In the event of an accident, you must be able to leave your vehicle completely in 5 seconds or less. This is to prevent any issues that may arise from potential fires or overheating components. DO NOT build a car that is difficult to get out of. You can make the entrance of your vehicle as difficult as you want, but you need to be able to exit quickly and on your own, as all of us are getting too old for this crap.
After years of complaints, we have constructed a list of items that are not included in the $500 budget. This is also known as the “region of extravagant cheating” and usually features some of our more creative methods of bookkeeping.
The $500 limit does NOT include the cost for safety equipment or safety features such as helmets, brakes, kill switches, or harnesses. Support equipment such as spare/secondary battery packs, replacement parts or pit tools are also excluded from costs. Additionally, mechanical throttles, or the physical components to a throttle, are exempt from the budget. Final cost of the machine does NOT account for the initial cost of the Power Wheel purchased used or new plus shipping costs or tax. Any spare parts or extra batteries kept in pit lane do NOT count to your $500 budget. Batteries will be measured at half of their original fair market value in regards to the overall budget. Be prepared to argue and support your battery selection with proof of said fair market value; “that guy down the street” who “totally sells these online everywhere for that cost” will not cut it. Prove it.
In the event that PPPRS officials or a majority of teams believe a team has greatly exceed the $500 limit, they will be deemed suspect and are at risk of a PPPRS buyout. PPPRS officials comprising of our team-submitted volunteers and event organizers will determine if teams have exceeded the budget and hold all rights to purchase a team’s vehicle for $500. By entering into an event, a team consents that their vehicle could potentially be bought out at the end of the event for $500. So don’t throw a fit if this actually happens. A team may redeem their car and re-enter in the next event if they agree to remove the suspected over-budget component(s).
If the panel of officials determine the car to infringe on certain rules or bend said rules to a position that is beyond “the spirit of the series,” then a completely arbitrary, painful, and time consuming penalty will be administered. Repeat: If you show up to our track and half the field thinks you are “too serious” then you are doing it wrong. Unfortunately for you this organization is a ruthless dictatorship, and the burden of proof rests on your team to disprove your accusers. If we get enough referrals (that amount is determined by super secret cigar-smoke filled back rooms) from other teams for “breaking budget” and our tech inspector agrees, the sanctioning body has complete freedom to severely limit the cars performance, administer embarrassing penalties, or outright strip points to satisfy the masses. This penalty will most likely be made up on the spot, will cost you considerable ire and outrage and would require considerable bribery (i.e. donations to the series) to lift. You can 100% avoid this problem entirely with an line-by-line break down of your expenditures. That is your get-out-of-jail free card. That will end any discussion outright. Oh, your special part is hard to price out because you found it on the side of a road? It’s up to your crafty engineers to weigh to performance/cost balance to make it work. That is not our problem. That’s your problem. Don’t want to hear it, don’t want to argue it, when you bring this up to me I’ll just read this exact section of the rules. The burden of proof is on you and yours alone. Still reading these? Good. There’s more of that sort of tomfoolery further down the list. Section 7.2.2, The Spirit of the Series Clause, is a summary of the goals of PPPRS and represents the key tenets that champion fairness in the series and the overall idea that no one should take this too seriously. Please see Section 7.2.2 for further drilling of this concept into your damn clever-yet-stubborn-as-hell brains.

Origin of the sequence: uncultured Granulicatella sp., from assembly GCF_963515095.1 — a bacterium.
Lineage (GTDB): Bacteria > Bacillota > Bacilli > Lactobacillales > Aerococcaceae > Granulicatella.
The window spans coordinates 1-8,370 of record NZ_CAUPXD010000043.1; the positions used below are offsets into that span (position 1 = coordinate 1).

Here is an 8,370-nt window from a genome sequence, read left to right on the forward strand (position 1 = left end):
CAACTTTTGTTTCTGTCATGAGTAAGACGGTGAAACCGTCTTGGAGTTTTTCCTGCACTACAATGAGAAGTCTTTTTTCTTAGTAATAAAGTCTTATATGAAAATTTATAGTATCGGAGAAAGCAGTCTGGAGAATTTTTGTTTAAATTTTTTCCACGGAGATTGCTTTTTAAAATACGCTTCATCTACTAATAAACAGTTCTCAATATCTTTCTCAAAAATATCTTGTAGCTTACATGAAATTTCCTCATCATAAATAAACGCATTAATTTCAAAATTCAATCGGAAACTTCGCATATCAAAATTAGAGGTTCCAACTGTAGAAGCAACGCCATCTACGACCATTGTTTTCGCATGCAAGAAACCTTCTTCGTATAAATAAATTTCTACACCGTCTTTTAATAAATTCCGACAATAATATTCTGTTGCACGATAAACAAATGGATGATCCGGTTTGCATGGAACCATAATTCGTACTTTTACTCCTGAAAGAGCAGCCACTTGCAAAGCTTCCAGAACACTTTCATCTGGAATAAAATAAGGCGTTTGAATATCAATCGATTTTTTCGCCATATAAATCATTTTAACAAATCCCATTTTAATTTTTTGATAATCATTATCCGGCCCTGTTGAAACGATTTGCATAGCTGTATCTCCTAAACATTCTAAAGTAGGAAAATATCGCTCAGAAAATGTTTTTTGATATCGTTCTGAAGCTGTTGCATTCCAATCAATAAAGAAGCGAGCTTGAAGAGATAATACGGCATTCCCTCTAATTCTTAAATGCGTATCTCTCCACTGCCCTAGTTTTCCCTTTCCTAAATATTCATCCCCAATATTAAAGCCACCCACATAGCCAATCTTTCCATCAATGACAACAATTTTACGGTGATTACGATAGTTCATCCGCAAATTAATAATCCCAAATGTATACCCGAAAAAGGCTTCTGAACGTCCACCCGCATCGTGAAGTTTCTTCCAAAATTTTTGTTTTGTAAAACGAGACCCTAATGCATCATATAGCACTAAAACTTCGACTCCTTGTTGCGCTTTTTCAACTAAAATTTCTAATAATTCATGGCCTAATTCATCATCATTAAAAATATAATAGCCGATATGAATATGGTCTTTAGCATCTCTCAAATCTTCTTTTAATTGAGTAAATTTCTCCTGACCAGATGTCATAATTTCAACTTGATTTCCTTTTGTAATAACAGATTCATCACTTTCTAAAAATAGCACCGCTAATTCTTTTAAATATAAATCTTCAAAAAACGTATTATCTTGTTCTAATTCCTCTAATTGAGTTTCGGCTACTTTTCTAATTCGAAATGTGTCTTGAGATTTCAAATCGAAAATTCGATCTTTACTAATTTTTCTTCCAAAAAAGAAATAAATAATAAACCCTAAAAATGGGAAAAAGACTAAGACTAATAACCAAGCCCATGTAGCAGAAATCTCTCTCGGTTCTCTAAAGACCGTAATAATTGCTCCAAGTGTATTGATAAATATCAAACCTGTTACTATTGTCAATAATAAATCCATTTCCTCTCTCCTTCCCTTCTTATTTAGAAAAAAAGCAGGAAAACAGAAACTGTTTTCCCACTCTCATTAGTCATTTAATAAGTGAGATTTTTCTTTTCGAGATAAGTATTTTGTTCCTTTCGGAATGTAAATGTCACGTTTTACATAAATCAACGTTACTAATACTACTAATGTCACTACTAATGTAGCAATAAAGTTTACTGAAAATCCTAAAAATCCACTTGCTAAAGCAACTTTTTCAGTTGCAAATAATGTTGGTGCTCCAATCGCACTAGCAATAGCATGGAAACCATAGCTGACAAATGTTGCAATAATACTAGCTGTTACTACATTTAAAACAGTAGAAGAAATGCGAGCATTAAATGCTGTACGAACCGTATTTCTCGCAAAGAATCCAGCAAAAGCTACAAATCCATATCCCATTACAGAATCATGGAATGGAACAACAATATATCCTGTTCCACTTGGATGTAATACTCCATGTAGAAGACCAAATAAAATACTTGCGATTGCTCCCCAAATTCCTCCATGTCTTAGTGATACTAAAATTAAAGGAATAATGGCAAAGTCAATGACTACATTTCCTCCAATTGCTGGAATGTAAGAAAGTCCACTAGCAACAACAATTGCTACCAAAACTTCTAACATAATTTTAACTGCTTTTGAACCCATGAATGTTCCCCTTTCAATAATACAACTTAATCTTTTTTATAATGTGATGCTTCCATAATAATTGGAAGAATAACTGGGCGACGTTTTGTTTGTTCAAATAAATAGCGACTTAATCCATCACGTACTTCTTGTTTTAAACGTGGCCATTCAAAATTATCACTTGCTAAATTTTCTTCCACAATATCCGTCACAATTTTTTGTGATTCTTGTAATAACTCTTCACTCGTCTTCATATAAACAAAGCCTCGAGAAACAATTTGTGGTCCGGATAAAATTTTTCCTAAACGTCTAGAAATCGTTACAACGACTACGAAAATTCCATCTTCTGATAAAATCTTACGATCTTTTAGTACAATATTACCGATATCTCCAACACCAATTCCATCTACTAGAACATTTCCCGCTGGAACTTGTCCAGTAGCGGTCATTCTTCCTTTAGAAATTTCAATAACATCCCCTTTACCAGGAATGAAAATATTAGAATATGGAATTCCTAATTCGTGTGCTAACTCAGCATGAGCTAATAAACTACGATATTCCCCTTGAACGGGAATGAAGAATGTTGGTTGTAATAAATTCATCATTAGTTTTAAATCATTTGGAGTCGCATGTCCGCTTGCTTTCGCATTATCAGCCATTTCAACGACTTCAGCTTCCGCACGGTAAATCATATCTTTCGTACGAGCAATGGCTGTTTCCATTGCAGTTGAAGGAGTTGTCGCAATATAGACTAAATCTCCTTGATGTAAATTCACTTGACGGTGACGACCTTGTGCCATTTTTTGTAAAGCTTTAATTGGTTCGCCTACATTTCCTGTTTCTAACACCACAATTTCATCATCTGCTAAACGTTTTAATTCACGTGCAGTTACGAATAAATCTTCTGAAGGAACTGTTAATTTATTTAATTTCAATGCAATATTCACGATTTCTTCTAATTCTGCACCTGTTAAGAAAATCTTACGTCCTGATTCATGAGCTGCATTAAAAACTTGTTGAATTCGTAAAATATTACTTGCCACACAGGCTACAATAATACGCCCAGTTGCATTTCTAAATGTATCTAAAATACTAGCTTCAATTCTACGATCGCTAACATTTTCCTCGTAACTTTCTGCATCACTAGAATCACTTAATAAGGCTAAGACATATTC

Team sponsorships are allowed, and the terms of individual sponsorships are at each team’s discretion. However, an entity does not become affiliated with Pumping Station: One, i3 Detroit, CCCKC, Maker Faire, or Make Magazine by virtue of sponsoring a team in the PPPRS. Teams may not represent to sponsors or potential sponsors that sponsoring a team in the PPPRS will associate the sponsoring entity with any of these organizations, including Pumping Station: One, NFP, and Power Racing Series, LLC. Sponsors are totally free to give us money and we encourage this openly.